For the hotel project, solar canopies over the parking lot and rooftop solar panels will supply all of the building’s electricity, Mr. Becker said. High-efficiency air-source heat pumps will be used for heating and cooling.
Other efficiency measures will include triple-glazed windows, high-efficiency insulation, an all-electric heat pump HVAC system, and heat and energy recovery systems. These methods should help the hotel meet passive house standards, a set of design principles aimed at creating ultra-low-energy buildings, Mr. Becker said.
“It will probably cost about $5 per square foot more, but we’ll be saving about $1 per square foot every year on energy,” Mr. Becker said. “So it really does make a lot of sense. It’s an opportunity to create a new paradigm that the hotel industry can look at and study and learn from.”
Slated to open next fall as part of Hilton’s Tapestry Collection, Hotel Marcel will have a restaurant, a bar, meeting spaces and a top-floor gallery with views of Long Island Sound on one side and the city skyline on the other.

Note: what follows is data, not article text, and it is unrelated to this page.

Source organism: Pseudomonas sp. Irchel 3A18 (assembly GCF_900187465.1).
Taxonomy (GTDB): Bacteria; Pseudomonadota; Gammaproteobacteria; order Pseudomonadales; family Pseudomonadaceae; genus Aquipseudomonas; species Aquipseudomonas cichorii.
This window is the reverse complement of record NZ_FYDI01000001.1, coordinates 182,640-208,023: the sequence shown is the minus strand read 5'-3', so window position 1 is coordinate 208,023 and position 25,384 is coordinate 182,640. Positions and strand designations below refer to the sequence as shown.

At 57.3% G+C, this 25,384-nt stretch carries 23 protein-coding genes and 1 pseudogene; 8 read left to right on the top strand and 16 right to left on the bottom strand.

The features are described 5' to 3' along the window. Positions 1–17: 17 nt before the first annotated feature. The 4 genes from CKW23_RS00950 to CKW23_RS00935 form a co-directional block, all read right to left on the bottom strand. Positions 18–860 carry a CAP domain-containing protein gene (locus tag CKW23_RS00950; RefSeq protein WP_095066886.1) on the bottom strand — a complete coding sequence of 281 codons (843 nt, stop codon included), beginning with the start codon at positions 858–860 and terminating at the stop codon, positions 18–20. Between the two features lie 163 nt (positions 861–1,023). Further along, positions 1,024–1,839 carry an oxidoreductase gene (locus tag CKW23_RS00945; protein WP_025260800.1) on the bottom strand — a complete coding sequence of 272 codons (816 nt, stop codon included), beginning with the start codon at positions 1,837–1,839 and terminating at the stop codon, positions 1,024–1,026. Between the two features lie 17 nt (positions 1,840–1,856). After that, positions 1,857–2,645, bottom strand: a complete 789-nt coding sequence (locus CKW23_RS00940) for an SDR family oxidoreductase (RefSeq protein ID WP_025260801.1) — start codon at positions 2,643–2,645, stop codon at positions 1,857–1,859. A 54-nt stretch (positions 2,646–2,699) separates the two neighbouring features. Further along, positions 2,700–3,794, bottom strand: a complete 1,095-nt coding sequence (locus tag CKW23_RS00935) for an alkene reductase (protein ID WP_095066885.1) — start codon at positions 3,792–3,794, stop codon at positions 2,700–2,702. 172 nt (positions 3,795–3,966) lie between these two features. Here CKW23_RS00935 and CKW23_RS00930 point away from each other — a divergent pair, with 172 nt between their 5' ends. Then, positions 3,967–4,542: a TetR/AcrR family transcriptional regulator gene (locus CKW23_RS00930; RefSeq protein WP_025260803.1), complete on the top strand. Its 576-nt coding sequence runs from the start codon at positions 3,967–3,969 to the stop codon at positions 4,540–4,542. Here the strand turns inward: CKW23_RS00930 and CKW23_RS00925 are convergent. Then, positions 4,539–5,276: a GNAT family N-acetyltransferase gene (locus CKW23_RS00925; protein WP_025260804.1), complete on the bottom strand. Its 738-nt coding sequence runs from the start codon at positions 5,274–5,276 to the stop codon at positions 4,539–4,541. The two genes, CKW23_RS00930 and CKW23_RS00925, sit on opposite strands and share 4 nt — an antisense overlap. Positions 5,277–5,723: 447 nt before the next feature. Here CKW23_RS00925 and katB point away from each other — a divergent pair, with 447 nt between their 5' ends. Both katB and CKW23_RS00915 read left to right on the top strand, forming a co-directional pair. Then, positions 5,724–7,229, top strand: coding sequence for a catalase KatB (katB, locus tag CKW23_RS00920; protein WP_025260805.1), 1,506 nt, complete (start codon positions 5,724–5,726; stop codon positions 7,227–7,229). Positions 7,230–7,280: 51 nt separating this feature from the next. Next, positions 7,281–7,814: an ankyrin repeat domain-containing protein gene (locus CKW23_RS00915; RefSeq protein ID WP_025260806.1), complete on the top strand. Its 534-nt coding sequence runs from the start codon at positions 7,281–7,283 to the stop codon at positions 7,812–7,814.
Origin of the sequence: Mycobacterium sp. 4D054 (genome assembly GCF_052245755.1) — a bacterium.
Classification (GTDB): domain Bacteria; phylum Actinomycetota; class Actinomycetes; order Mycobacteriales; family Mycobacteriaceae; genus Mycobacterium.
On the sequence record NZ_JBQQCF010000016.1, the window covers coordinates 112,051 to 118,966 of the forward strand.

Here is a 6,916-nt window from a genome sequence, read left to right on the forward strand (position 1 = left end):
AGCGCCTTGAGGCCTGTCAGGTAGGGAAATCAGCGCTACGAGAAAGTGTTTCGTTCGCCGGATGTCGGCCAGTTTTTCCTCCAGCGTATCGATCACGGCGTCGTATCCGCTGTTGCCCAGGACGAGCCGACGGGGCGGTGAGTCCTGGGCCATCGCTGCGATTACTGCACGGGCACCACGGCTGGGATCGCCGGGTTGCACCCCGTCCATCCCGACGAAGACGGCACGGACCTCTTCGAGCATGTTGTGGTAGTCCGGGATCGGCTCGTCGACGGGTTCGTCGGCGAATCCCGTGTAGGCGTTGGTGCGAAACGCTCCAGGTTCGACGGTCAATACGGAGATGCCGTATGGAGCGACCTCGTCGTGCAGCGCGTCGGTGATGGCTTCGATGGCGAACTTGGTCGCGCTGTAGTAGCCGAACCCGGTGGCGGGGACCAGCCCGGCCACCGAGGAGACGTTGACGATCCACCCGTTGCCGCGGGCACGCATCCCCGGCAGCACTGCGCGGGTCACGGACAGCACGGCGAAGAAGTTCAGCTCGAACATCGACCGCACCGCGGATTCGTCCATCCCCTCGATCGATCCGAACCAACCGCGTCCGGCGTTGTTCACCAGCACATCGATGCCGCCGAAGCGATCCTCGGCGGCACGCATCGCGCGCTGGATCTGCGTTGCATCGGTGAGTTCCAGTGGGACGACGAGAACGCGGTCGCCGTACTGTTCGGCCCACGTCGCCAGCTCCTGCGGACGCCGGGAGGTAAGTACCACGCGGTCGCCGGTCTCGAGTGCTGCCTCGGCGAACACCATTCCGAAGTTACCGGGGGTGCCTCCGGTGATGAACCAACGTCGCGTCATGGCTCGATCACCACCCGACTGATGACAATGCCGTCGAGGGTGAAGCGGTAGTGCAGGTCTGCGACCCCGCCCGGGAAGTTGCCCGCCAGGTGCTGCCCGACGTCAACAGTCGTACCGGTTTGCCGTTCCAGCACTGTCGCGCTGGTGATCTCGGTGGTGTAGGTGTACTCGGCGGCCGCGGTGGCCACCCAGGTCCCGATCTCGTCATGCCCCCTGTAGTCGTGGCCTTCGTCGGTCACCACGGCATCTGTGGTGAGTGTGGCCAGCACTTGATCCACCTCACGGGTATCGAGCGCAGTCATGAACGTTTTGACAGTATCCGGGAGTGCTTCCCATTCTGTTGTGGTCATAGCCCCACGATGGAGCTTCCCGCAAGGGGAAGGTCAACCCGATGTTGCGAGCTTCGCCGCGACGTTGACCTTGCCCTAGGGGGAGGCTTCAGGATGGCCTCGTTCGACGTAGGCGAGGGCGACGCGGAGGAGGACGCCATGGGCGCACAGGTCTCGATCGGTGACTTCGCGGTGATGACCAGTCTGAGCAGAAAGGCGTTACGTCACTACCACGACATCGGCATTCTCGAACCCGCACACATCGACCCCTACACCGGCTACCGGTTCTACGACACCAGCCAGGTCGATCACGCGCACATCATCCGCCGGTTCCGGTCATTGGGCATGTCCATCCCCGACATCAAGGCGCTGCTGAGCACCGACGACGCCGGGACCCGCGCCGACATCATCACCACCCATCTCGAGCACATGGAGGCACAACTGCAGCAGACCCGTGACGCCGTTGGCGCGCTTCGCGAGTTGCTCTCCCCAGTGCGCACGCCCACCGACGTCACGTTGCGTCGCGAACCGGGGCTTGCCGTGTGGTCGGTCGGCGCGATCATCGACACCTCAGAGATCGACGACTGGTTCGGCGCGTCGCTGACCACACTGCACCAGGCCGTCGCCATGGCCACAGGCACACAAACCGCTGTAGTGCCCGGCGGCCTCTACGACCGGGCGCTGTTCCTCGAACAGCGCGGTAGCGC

The project is being partly financed through a $25 million construction loan from Liberty Bank in Middletown, Conn. The balance is a mix of developer equity, solar tax credits, federal and state historic tax credits, and a utility program grant.
Christopher Arnold, Liberty’s senior vice president and commercial real estate manager, said that although the hotel industry faced extreme challenges because of the pandemic, this project’s proximity to Yale, its high visibility and its inclusion in the Hilton network gave him confidence it would succeed. The efficiency measures will help by lowering operating costs and enhancing cash flow, he said.
The hotel is likely to gain national attention because its level of sustainability “just doesn’t happen in the hospitality industry,” said W. Chris Green, the president and chief executive of Chesapeake Hospitality, a Maryland-based hotel operator that will manage the property.
“I do believe this is going to be a huge test,” Mr. Green said. “Hotels are long-term real estate plays — there is a value to saving money on electricity, sewage and water.”
Mr. Becker hopes to spur the industry with his all-in approach. Many sustainability strategies, like eliminating single-use shampoo bottles and asking guests to reuse towels, are largely “superficial measures,” he said.
“If you really want to change the paradigm, you’ve got to not use fossil fuels and generate all your energy on site,” he said. “I think the time will come when what we’re doing becomes the norm.”